Re: Enrichment
Posted:
Aug 23, 2012 7:01 PM



On Aug 20, 2012, at 5:29 PM, Dave L. Renfro <renfr1dl@cmich.edu> wrote:
> Jean Gaston Darboux, "Discussion de la fraction > (ax^2 + bx + c)/(a'x^2 + b'x + c')
I couldn't leave this alone without taking a shot at the general quadratic quotient.
(ax^2 + bx + c) / (dx^2 + ex + f)
Following the same pattern I did with Mike's equation, I am going to put the top expression into a form containing the bottom expression as a term...
ax^2 + bx + c.
Multiply by d/a...
dx^2 + (db/a)x + dc/a
Add and subtract ex and f...
dx^2 + ex + f + (db/a)x  ex + dc/a  f
= (dx^2 + ex + f) + ((dbea)/a)x + (dcfa)/a
Now we can put this back into the quotient...
( (dx^2 + ex + f) + ((dbea)/a)x + (dcfa)/a ) / (dx^2 + ex + f)
= 1 + 1/a * ( (dbea)x + (dcfa)) / (dx^2 + ex + f)
We can drop the constants (1) and (1/a)...
((dbea)x + (dcfa)) / (dx^2 + ex + f)
And we can divide by (dbea)...
( x + (dcfa)/(dbea) ) / (dx^2 + ex + f)
At this point we have a term, (dcfa)/(bdea), that we didn't have with Mike's problem. We are going to use a couple substitutions to cajole this into the form we are seeking (a simple square)...
Let k = (dcfa)/(dbea), so we don't have to keep writing this mess ...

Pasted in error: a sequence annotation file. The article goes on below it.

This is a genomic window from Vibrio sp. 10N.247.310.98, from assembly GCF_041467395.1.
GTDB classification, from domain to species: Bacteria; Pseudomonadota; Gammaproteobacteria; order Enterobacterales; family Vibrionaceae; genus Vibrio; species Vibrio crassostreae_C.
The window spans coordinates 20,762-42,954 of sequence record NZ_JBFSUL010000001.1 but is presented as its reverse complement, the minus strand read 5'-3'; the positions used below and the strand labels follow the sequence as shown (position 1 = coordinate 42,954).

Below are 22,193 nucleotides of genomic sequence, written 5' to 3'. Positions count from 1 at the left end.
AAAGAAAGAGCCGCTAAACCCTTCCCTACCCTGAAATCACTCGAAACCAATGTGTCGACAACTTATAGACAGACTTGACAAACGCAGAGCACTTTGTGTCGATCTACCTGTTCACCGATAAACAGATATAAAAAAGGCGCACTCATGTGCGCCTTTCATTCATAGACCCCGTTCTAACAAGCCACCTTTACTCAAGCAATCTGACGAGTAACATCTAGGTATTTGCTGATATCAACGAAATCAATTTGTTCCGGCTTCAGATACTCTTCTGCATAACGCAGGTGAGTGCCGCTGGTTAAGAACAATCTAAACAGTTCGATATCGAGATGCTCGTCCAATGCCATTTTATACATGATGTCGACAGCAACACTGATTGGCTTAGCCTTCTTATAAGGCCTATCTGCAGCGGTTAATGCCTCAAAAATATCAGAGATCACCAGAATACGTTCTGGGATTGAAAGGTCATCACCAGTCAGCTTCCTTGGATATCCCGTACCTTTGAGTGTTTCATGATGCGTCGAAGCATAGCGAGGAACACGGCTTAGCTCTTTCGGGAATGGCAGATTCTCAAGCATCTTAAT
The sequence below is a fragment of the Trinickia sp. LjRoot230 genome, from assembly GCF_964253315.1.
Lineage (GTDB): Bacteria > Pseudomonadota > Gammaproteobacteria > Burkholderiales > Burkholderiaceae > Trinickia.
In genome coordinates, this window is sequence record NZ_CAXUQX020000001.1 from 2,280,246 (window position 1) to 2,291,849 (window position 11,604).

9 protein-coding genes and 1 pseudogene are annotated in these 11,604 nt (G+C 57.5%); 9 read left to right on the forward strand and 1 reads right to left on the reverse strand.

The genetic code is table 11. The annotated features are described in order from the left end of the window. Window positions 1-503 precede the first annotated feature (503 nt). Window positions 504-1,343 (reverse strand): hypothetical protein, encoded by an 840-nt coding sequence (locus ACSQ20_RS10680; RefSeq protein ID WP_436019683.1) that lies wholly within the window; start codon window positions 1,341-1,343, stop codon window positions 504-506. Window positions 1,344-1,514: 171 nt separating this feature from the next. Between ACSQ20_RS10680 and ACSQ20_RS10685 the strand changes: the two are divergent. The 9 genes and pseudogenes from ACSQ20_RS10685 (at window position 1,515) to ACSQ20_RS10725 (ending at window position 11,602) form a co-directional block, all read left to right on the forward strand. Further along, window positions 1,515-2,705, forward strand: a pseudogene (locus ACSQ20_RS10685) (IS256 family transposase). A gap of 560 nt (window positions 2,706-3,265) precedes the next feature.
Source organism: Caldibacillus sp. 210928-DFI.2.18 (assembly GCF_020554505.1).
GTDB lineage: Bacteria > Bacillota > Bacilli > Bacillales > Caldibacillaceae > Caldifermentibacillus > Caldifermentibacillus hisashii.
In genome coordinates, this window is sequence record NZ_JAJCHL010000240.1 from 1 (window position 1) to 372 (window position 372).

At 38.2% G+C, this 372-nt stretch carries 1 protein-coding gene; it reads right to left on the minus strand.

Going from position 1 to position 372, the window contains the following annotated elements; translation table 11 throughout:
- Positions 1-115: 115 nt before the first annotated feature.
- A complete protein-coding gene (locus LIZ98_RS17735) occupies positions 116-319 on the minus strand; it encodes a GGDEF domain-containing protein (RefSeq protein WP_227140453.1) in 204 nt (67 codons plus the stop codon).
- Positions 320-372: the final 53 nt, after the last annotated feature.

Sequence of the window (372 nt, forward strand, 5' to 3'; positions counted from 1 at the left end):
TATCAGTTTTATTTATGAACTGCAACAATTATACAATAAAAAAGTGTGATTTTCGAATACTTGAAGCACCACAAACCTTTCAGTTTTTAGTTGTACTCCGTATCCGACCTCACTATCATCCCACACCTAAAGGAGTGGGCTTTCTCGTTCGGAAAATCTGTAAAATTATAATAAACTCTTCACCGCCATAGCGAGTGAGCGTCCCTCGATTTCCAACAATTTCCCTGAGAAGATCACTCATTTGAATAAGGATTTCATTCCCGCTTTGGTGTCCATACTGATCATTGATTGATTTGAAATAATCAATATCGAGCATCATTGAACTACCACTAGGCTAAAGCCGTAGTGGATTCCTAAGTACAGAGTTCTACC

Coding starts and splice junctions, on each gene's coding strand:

(x + k) / (dx^2 + ex + f)
Let u = x + k ...
u / (d(uk)^2 + e(uk) + f)
= u / ( du^2  2dku + dk^2 + eu  ek + f)
Take the reciprocal (like we did in Mike's problem) ...
( du^2  2dku + dk^2 + eu ek + f ) / u
= du  2dk + e + (dk^2  ek + f ) / u
Drop the constant terms...
du + (dk^2  ek + f) / u
divide by d
u + (k^2  ek/d + f/d) / u
Let j = k^2  ek/d + f/d ...
u + j/u
= (u^2 + j) / u
Essentially, we are now one step away from the same solution we had for Mike's equation...
Completing the square (note the plus or minus) ...
(u^2 + j) / u +/ 2sqrt(j)
= (u^2 +/ 2sqrt(j)*u + j) / u
= (u +/ sqrtj)^2 / u
= ((u +/ sqrt(j)) / sqrt(u)) ^ 2
A simple square and thus u = +/ sqrt(j)
Substituting x+k back in for u...
x = +/ sqrt(j)  k
where j = k^2  ek/d + fd and k = (dcfa)/(dbea)
If you apply this to Mike's equation you find that k = 0 and j = 2 and the solution is x = +/ sqrt(2), I forgot the +/ in the solution to Mike's equation.
Bob Hansen